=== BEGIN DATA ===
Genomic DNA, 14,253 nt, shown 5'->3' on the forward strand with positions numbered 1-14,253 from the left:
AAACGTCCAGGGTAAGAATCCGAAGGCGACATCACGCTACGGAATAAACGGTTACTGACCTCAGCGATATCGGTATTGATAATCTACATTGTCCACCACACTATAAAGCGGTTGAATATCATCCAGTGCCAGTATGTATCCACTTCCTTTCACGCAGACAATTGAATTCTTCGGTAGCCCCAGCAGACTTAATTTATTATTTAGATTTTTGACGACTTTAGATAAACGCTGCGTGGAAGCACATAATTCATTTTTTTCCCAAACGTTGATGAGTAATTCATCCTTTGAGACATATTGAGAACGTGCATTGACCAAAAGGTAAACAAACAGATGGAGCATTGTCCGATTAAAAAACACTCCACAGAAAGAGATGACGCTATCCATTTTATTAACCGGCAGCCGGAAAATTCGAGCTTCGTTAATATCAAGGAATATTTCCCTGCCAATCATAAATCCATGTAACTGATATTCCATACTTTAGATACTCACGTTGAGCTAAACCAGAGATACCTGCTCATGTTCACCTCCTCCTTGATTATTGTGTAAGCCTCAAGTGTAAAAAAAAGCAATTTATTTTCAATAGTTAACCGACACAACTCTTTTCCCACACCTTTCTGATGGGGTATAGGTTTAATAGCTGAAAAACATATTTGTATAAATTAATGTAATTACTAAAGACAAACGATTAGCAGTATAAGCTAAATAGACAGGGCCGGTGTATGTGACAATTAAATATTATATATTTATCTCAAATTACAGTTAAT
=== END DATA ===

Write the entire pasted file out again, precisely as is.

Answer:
Genomic DNA, 14,253 nt, shown 5'->3' on the forward strand with positions numbered 1-14,253 from the left:
AAACGTCCAGGGTAAGAATCCGAAGGCGACATCACGCTACGGAATAAACGGTTACTGACCTCAGCGATATCGGTATTGATAATCTACATTGTCCACCACACTATAAAGCGGTTGAATATCATCCAGTGCCAGTATGTATCCACTTCCTTTCACGCAGACAATTGAATTCTTCGGTAGCCCCAGCAGACTTAATTTATTATTTAGATTTTTGACGACTTTAGATAAACGCTGCGTGGAAGCACATAATTCATTTTTTTCCCAAACGTTGATGAGTAATTCATCCTTTGAGACATATTGAGAACGTGCATTGACCAAAAGGTAAACAAACAGATGGAGCATTGTCCGATTAAAAAACACTCCACAGAAAGAGATGACGCTATCCATTTTATTAACCGGCAGCCGGAAAATTCGAGCTTCGTTAATATCAAGGAATATTTCCCTGCCAATCATAAATCCATGTAACTGATATTCCATACTTTAGATACTCACGTTGAGCTAAACCAGAGATACCTGCTCATGTTCACCTCCTCCTTGATTATTGTGTAAGCCTCAAGTGTAAAAAAAAGCAATTTATTTTCAATAGTTAACCGACACAACTCTTTTCCCACACCTTTCTGATGGGGTATAGGTTTAATAGCTGAAAAACATATTTGTATAAATTAATGTAATTACTAAAGACAAACGATTAGCAGTATAAGCTAAATAGACAGGGCCGGTGTATGTGACAATTAAATATTATATATTTATCTCAAATTACAGTTAAT